This senior elective is designed to help students become skilled readers of prose written in a variety of rhetorical contexts and to become skilled writers who compose for a variety of purposes.  Students are asked to examine the role of the written word in not only world culture but also in their lives.  All students in this course are required to take the AP Exam in May. (5 Credits)

  • (141H) Creative Writing

    This senior elective is designed to educate students in methods of writing creative fiction, creative non-fiction, and screenwriting. Students are also asked to examine the role of the written word in not only world culture, but their own lives. The class is centered around the workshop: an entire class period dedicated to each student’s individual creative work. The main purpose of the elective is not only to encourage creativity and independent thought, but also to foster a unique and intellectual approach to the spiritual side of the world. (5 Credits)

  • (142S) Creative Media

    In this class, students will learn how to use various forms of media and technology to most effectively communicate ideas, encourage positive public behavior, promote institutions and places of interest as well as sell products. Collaboration and problem solving will be main focus of class in honing a more diverse skillset for college and the workplace. In addition, students will be encouraged to explore their own ideas and personal interests. Class time will be used primarily for work shopping to plan, create, and evaluate products, but also for teacher-directed activities and student discussion. (5 Credits)

  • (143H) Norse and Anglo Mythology

    This course will delve into the depths of Tolkien’s inspiration for his oeuvre. Although Tolkien’s work almost singlehandedly created modern high fantasy or at the very least rejuvenated the genre, he drew on several different resources to create his myth canon. We will explore those Norse and Anglo mythological influences before moving to his own creations. (5 Credits)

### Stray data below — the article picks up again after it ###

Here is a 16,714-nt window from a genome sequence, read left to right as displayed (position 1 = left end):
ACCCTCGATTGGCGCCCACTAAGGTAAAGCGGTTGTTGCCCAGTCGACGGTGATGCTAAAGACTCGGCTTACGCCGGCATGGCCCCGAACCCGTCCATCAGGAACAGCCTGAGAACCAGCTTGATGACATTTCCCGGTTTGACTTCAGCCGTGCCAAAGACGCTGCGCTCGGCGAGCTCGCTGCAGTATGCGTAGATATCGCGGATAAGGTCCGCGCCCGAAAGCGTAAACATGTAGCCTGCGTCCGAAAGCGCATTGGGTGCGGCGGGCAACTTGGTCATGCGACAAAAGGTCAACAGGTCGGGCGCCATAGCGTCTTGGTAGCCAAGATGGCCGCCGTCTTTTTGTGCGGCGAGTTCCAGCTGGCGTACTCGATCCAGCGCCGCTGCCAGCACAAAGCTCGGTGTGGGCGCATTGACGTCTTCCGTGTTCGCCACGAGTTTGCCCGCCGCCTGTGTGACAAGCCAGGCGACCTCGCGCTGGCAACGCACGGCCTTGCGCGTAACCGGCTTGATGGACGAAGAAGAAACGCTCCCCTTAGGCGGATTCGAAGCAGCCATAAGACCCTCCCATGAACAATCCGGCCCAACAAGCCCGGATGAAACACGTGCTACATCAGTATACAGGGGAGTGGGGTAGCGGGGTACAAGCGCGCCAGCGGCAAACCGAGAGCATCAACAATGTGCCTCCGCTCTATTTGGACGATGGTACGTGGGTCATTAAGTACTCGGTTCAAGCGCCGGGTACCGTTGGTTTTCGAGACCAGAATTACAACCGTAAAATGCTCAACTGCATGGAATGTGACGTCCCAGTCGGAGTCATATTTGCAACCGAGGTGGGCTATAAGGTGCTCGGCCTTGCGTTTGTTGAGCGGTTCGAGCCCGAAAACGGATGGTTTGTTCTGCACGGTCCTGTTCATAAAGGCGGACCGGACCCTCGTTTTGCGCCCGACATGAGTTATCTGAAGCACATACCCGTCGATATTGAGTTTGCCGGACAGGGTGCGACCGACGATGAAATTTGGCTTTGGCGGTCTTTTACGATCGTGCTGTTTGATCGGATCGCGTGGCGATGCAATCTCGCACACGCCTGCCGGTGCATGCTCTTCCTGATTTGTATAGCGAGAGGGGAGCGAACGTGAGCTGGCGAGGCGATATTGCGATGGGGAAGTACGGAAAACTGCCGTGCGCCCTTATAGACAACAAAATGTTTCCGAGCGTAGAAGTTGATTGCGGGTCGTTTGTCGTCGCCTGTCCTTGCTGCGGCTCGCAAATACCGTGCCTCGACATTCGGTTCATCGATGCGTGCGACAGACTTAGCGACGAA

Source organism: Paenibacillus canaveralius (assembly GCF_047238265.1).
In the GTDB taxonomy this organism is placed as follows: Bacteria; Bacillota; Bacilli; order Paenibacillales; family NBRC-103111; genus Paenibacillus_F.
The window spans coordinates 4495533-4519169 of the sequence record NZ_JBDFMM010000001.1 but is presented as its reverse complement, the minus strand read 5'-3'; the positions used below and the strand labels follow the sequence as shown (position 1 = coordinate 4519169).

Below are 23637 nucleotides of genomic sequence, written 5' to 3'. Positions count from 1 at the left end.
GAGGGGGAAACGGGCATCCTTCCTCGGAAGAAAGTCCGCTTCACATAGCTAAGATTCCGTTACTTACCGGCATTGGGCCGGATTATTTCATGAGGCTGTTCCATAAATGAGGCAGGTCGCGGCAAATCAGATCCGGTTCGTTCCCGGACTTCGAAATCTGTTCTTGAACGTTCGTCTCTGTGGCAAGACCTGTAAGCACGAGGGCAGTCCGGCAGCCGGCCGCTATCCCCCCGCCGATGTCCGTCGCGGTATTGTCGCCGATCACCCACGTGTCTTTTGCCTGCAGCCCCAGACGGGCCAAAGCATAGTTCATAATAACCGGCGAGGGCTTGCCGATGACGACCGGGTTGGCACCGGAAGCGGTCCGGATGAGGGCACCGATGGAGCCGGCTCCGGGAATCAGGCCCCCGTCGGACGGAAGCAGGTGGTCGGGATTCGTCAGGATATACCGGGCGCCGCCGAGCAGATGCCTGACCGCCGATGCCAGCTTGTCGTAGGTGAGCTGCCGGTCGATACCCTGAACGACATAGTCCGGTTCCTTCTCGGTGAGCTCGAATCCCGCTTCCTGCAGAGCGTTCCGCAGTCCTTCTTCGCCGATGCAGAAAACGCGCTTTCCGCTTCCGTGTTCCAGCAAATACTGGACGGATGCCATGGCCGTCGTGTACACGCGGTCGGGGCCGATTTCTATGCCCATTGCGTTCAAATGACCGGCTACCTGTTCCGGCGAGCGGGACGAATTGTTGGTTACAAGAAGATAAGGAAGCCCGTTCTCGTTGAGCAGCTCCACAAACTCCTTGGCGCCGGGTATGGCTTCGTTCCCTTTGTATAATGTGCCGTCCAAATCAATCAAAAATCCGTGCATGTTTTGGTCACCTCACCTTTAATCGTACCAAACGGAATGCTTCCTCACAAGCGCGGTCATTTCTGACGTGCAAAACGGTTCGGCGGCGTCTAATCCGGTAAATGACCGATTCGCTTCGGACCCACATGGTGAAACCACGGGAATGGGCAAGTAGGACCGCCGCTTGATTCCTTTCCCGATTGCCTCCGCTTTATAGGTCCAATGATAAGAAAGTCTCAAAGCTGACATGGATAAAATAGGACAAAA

There will be a massive amount of reading as this is an honors class. You will be expected to write two major papers at the end of each of semester. Along with the significant reading component and the extensive writing component, there will be class trips designed to broaden students’ knowledge of this topic.

    Finally, the course will also explore Tolkien’s hold on popular culture through the viewing of The Hobbit and The Lord of the Rings films as well as interviews with Tolkien and those he influenced.

  • (144S) Studies in Alternative Narrative

    This senior elective offers a full-year survey of the development of the motion picture. Students view over thirty full-length films in order to understand the cultural and technical elements of the American and world film industry. They will deepen their knowledge through class discussion, verbal and written analysis, and explanatory readings. At the end of the course, students should consider themselves astute critics of the major motion picture. (5 Credits)

  • (146S) College Writing Workshop

    This senior elective provides the college-bound student with an additional level of writing instruction, particularly on the elements of composition with hands-on, in-class practice in writing college-level prose. The student will demonstrate a developed clarity of expression through diagnosis and response to persistent problems in rhetoric. (5 Credits)

Faculty

Ms. Morgan Biloholowski
(732) 747-1959 Ext 327
Rutgers University - B.A. Rutgers University - M.Ed.
Mrs. Megan Belford
(732) 747-1959 Ext 366
Rutgers University - B.A. Rutgers University - M.Ed.
CBA
Mr. Sean Nunan
(732) 747-1959
Rutgers University - B.A. Seton Hall University - M.A.
Ms. Jennifer Viola
(732) 747-1959 Ext 342
Villanova University - B.A.
Mr. David Villeta
(732) 747-1959 Ext 372
Princeton University - BA-- English Georgetown University - MA-- English Trinity University (Washington, DC) - MSA-- Educational Administration
Ms. Despina Manatos
(732) 747-1959 Ext 334
American Universty - B.A. Johns Hopkins University - M.A.T. American University - M.A.
Mr. Kevin Huvane
(732) 747-1959 Ext 336
Fordham University - B.A. Fordham University - M.A. Drew University - M.Phil.
Ms. Dianne Drewing
(732) 747-1959 Ext 357
St. Leo University - B.A. Monmouth University - M.A.T.
Mr. Andrew Cusick
(732) 747-1959 Ext 349
Bucknell University - B.A. The New School - M.F.A.
CBA
Mrs. Mariclaire Chesek
(732) 747-1959 Ext 311
Monmouth University - B.A. Georgian Court - M.A.